BA, Criminal Justice, Forensics
Bachelor of Arts in Criminal Justice, Forensics
The program is designed to explore the complex profiles of those who commit crimes, analyze how the American correctional system manages them, and evaluates the impact of Homeland Security in a post 9/11 world. The Bachelor of Arts in Criminal Justice with a concentration in forensics examines the dynamics of crime scene investigation including managing and documenting evidence.
It imparts leadership skills to a new class of specialist, one that is dedicated to employing professional knowledge of social groups and their individual members to enhance the fairness and effectiveness of the American criminal justice system. Graduates will be able to apply effective communication skills, analytical problem-solving abilities, and strong ethical principles among others to become valuable members of organizations in both private and public sectors.
In addition to forensics, students may specialize in one of the following alternative concentration areas:
A minor in criminal justice is also available for undergraduate students completing a bachelor's degree in a different area of study.
Program Learning Outcomes
- Legal System: Demonstrate an understanding of the legal system, including where and how the system of criminal justice and its actors fit within it.
- Theory: Apply basic criminological and sociological theories to various criminal and deviant behaviors.
- Ethics: Demonstrate an understanding of various ethical and legal dilemmas that typically confront criminal justice professionals whether employed domestically or internationally.
- Pressures: Demonstrate an understanding of the pressures that diverse, social, cultural, economic and political actors have exerted, and continue to exert, on criminal justice systems, both domestically and internationally.
- Research: Evaluate published research pertaining to a criminal justice issue, trend, or practice.
Students must have completed 12 or more transferable baccalaureate level credits or the equivalent for admission to Brandman University.
Prospective students must submit the following:
- Completed application package.
- Official transcripts from ALL colleges and universities attended. Only credits from regionally accredited institutions may be accepted in transfer. Failure to report any previous academic work at another college or university may be considered a violation of academic integrity.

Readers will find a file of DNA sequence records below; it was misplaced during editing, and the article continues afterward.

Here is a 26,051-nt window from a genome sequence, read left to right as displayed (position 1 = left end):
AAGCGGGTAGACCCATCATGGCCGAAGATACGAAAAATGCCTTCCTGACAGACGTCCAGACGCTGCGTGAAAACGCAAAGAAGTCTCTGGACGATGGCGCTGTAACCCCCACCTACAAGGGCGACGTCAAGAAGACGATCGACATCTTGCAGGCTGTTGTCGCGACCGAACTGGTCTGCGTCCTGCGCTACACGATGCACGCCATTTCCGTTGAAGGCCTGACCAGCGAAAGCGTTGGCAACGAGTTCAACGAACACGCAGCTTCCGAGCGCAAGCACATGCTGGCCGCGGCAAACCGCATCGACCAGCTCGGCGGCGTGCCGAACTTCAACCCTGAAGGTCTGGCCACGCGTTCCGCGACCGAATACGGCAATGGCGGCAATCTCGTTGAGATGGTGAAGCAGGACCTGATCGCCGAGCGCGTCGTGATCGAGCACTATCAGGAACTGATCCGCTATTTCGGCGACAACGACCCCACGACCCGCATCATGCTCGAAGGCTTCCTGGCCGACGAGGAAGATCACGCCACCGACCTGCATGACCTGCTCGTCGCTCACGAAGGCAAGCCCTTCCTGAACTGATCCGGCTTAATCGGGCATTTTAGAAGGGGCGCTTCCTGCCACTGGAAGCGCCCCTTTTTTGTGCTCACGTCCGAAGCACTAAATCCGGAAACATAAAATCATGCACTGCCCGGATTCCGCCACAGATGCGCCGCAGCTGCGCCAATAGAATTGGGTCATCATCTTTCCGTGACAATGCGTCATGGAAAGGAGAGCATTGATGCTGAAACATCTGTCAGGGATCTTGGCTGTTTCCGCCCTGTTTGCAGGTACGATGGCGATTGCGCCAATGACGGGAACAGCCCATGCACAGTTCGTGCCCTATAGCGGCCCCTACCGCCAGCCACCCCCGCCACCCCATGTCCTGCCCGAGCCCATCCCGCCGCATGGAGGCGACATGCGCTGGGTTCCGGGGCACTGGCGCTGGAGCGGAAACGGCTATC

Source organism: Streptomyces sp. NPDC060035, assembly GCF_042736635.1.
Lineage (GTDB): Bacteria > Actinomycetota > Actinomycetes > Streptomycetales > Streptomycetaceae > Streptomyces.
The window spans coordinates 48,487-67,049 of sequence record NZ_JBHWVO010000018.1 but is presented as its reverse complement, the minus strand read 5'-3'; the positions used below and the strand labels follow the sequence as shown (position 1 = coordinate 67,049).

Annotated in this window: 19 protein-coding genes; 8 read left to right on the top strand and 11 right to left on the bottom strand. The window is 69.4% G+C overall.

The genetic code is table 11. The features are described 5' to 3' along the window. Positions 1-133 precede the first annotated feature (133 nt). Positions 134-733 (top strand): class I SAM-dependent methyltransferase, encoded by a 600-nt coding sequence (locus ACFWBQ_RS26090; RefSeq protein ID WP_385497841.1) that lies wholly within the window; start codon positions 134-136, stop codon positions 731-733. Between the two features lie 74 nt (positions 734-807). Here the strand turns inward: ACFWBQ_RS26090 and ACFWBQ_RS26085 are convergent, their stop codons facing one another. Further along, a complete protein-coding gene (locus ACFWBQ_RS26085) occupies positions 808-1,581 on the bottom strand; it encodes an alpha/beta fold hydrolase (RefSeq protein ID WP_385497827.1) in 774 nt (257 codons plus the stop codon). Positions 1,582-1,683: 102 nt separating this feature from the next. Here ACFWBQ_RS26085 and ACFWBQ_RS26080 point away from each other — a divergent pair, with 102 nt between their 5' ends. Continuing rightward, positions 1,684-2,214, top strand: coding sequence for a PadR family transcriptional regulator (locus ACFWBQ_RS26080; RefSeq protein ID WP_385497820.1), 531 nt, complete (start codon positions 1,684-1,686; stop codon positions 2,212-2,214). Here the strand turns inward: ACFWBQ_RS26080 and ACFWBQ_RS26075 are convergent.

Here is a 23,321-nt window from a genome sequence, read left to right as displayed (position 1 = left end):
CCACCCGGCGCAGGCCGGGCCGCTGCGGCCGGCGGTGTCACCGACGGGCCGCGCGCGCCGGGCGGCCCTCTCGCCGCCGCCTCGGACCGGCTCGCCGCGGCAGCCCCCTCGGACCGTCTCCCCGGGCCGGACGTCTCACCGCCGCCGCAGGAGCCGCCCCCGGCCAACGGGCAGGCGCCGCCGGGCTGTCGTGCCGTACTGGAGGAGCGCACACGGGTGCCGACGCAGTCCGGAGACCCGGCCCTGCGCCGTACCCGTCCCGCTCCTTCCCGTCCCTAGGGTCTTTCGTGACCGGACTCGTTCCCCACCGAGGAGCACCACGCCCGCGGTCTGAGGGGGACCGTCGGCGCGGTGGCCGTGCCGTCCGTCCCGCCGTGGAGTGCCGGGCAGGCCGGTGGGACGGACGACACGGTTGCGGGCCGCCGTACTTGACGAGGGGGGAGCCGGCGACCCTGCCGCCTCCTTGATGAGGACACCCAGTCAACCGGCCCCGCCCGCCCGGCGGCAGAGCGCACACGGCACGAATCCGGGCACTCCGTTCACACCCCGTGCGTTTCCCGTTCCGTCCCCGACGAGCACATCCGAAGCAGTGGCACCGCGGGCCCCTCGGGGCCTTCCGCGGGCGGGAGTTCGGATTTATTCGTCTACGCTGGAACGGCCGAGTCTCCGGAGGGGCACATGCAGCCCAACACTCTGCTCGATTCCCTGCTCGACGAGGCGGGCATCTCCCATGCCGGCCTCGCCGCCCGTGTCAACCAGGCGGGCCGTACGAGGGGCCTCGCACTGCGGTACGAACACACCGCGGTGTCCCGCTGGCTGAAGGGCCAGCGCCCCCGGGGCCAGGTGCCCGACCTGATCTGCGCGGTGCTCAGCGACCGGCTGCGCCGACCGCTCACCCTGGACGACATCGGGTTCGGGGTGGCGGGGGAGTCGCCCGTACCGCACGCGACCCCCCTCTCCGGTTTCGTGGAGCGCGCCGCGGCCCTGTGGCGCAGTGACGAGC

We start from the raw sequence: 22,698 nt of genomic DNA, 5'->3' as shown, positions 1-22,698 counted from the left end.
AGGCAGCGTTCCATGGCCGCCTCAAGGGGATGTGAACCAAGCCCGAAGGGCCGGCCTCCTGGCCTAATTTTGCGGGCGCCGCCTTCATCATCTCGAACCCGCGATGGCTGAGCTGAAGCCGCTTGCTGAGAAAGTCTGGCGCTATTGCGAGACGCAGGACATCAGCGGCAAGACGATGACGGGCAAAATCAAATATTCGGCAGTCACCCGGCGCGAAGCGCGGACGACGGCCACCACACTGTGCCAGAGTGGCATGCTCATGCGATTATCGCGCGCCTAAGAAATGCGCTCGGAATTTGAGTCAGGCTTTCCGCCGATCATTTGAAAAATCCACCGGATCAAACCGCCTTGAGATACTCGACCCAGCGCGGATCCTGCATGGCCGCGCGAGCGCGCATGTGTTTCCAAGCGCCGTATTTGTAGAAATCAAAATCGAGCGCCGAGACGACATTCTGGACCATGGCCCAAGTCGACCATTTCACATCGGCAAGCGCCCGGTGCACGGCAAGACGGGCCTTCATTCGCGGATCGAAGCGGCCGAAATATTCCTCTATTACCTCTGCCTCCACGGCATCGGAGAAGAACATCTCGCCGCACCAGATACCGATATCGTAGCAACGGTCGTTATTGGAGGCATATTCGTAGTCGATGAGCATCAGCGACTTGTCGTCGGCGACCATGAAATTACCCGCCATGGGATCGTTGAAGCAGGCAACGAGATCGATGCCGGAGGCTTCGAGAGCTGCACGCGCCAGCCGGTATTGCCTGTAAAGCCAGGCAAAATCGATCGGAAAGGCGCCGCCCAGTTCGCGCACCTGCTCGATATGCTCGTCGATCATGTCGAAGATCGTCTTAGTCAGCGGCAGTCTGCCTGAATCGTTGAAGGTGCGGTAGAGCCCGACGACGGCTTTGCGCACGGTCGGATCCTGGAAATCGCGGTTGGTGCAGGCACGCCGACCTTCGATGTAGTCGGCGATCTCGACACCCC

- For those applying under an active military agreement with Brandman University, admissibility and minimum transfer credit awarded will be determined based on the Community College of the Air Force, SMART, AARTS or JST transcripts. If additional coursework from other institutions is submitted prior to admission this coursework will also be included in determining admissibility and transferability for course credit.
Graduation Requirements–Bachelor Degrees
- A minimum of 120 credits.
- 36 credits earned in upper- division coursework.
- Minimum of 32 credits completed in residence at Brandman; 18 of which must be upper-division credits, 12 of which must be completed in students major.
- A 2.0 grade point average on a 4.0 scale at Brandman and transfer work.
- A 2.0 grade point average in all major and minor coursework. Programs may have additional grade requirements.
- Resolution of all “I” grades.
- LBSU 300 Liberal Arts Core Foundations- (Cannot be used as an elective in a major, minor, or certificate program)
- LBSU 302 Information Fluency and Academic Integrity (Cannot be used as an elective in a major, minor, or certificate program)
All courses taken in the major program must be passed with a grade equivalent of “C” or higher. Courses may be used to fulfill both major and general education requirements.
||Introduction to the Administration of Criminal Justice
||Management in Criminal Justice Organizations
||Police and Society
||Introduction to Law
||Social Research Design
||Sociology of Deviant Behavior
||Social and Political Theory
||Social Science Capstone Course
||Crime Scene Investigation
Major Electives (3-6 credits. A maximum of one elective course may be lower division.)
The exact number of elective credits depends on the credit requirements (9 or 12) of a student’s selected concentration. Thus, if a student selects a concentration that has a 12 credit requirement, then the student will take one (1) elective course. Students may choose from criminal justice, organizational leadership, political science, psychology, social science, or sociology courses.
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